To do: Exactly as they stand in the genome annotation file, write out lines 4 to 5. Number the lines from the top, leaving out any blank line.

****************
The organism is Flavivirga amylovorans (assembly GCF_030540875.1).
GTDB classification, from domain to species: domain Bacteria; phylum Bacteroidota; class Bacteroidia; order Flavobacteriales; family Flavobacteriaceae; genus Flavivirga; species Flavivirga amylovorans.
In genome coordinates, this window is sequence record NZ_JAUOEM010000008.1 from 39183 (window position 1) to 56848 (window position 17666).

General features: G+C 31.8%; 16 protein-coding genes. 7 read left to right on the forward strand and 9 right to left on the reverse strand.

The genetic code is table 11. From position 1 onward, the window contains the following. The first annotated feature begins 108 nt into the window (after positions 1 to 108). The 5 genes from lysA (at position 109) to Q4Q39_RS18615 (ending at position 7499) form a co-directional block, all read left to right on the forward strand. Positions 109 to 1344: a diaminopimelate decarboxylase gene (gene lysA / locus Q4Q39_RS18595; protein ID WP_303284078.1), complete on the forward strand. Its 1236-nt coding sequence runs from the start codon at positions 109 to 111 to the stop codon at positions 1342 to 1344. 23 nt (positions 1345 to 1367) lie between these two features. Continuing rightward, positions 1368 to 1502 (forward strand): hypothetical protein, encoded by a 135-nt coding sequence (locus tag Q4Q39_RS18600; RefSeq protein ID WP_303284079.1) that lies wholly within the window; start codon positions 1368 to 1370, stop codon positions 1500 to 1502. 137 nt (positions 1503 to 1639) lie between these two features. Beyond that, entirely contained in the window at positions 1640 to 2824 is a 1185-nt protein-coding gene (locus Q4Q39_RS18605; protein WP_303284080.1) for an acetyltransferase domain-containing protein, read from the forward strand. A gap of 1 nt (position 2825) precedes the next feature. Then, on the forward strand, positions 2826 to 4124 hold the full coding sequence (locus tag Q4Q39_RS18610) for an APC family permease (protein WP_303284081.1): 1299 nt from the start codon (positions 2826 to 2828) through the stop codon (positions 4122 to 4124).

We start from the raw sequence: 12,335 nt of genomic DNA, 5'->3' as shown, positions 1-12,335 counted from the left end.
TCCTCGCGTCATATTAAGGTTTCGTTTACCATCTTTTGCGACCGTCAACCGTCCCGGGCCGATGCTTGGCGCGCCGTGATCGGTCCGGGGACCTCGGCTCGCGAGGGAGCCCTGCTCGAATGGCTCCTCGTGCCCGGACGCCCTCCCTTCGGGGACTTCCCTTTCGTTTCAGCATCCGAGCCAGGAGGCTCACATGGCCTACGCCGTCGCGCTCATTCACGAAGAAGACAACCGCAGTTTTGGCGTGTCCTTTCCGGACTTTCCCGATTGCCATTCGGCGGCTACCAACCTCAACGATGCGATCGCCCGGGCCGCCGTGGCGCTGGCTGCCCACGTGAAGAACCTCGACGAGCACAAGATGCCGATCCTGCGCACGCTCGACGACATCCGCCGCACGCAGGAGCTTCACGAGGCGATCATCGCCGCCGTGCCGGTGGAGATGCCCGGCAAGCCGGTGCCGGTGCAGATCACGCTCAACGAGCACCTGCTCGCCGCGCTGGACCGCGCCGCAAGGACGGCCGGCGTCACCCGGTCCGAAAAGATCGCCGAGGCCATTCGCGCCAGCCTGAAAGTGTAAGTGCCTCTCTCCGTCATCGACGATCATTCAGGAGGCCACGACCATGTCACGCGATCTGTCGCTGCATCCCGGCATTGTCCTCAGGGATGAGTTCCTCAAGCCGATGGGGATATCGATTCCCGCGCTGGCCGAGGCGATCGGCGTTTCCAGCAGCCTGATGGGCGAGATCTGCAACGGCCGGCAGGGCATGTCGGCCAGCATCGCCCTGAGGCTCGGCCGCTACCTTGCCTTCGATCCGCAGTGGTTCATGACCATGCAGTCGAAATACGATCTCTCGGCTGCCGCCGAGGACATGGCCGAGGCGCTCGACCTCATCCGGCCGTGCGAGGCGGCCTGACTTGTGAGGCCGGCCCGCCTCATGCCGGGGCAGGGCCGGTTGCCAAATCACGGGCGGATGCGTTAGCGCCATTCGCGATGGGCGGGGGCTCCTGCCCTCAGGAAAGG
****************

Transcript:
General features: G+C 31.8%; 16 protein-coding genes. 7 read left to right on the forward strand and 9 right to left on the reverse strand.

The genetic code is table 11. From position 1 onward, the window contains the following. The first annotated feature begins 108 nt into the window (after positions 1 to 108). The 5 genes from lysA (at position 109) to Q4Q39_RS18615 (ending at position 7499) form a co-directional block, all read left to right on the forward strand. Positions 109 to 1344: a diaminopimelate decarboxylase gene (gene lysA / locus Q4Q39_RS18595; protein ID WP_303284078.1), complete on the forward strand. Its 1236-nt coding sequence runs from the start codon at positions 109 to 111 to the stop codon at positions 1342 to 1344. 23 nt (positions 1345 to 1367) lie between these two features. Continuing rightward, positions 1368 to 1502 (forward strand): hypothetical protein, encoded by a 135-nt coding sequence (locus tag Q4Q39_RS18600; RefSeq protein ID WP_303284079.1) that lies wholly within the window; start codon positions 1368 to 1370, stop codon positions 1500 to 1502. 137 nt (positions 1503 to 1639) lie between these two features. Beyond that, entirely contained in the window at positions 1640 to 2824 is a 1185-nt protein-coding gene (locus Q4Q39_RS18605; protein WP_303284080.1) for an acetyltransferase domain-containing protein, read from the forward strand. A gap of 1 nt (position 2825) precedes the next feature. Then, on the forward strand, positions 2826 to 4124 hold the full coding sequence (locus tag Q4Q39_RS18610) for an APC family permease (protein WP_303284081.1): 1299 nt from the start codon (positions 2826 to 2828) through the stop codon (positions 4122 to 4124).